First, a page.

Why ongoing commissioning can lead to better-performing buildings

In today’s economy, the term “cost reduction” is in every manager's daily discussions. Companies need to significantly reduce waste to stay competitive and continue growth in this challenging economic climate. This context brings multiple challenges and headaches for leaders when it’s time to take decisions and move forward.

The building management industry is no different to this reality. Facility managers and building operators struggle to make informed decisions. A big part of their dilemma resides in the building itself. Essential but expensive, energy costs are one of today’s biggest challenges for facility management professionals. They continuously need to develop strategies to cut down wasted energy sources to reduce their baseline operating costs and meet state regulations. Having to deal with various types of data -- from energy to occupants' requests to maintenance and operations -- these managers are trying to do more with limited resources.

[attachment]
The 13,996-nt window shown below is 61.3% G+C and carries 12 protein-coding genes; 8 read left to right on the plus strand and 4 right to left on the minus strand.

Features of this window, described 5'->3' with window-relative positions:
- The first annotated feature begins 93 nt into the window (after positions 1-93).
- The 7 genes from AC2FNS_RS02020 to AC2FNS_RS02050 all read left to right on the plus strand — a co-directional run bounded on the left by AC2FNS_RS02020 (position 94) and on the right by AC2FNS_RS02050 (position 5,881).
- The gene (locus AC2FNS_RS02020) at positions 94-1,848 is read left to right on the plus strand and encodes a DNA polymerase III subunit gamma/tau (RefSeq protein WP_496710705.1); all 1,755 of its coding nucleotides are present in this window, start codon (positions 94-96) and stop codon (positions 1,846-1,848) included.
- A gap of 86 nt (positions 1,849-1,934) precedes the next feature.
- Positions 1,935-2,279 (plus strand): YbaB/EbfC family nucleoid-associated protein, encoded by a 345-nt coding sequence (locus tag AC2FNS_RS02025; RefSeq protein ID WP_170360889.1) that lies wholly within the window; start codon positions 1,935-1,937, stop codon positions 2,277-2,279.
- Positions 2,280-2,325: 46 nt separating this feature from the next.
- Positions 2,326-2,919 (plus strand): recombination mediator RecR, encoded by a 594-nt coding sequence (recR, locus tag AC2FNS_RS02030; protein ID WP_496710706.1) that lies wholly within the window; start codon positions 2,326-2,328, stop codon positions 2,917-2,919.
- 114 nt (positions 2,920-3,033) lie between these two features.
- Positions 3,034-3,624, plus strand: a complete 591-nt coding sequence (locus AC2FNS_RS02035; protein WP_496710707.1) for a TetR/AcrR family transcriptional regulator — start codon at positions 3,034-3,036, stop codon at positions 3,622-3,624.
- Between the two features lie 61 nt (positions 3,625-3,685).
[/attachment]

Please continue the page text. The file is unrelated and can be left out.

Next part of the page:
This usually results in expensive investments in “greener” equipment for the buildings which are expected to save energy during a short-term period. Improved lighting products, efficient chillers and greener HVAC systems can have an immediate impact on efficiency. Although these large capital investments can bring savings to the building's monthly energy bills, they require multiple resources and do not always bring long term results as they are intended. Why? Because adding technology to the building system does not automatically result in efficient operations.

Ongoing Commissioning

In order to achieve objectives and identify smart solutions, facility managers must implement better technologies along with a new management culture built on best practices. Ongoing commissioning is an innovative approach to managing buildings. It always improves their energy consumption and shifts their operations to today’s performance standards.

Ongoing commissioning is a four-step implementation process followed with a step-by-step continuous improvement cycle. Implementing this system within operations is the most important step in creating a smart building. And to achieve a level of excellence, all processes, including the Building Automation System (BAS), must also be analyzed, improved and monitored.

Photo of businessman looking at building provided via gui jun peng/Shutterstock

Next page: Step 1 in the commissioning process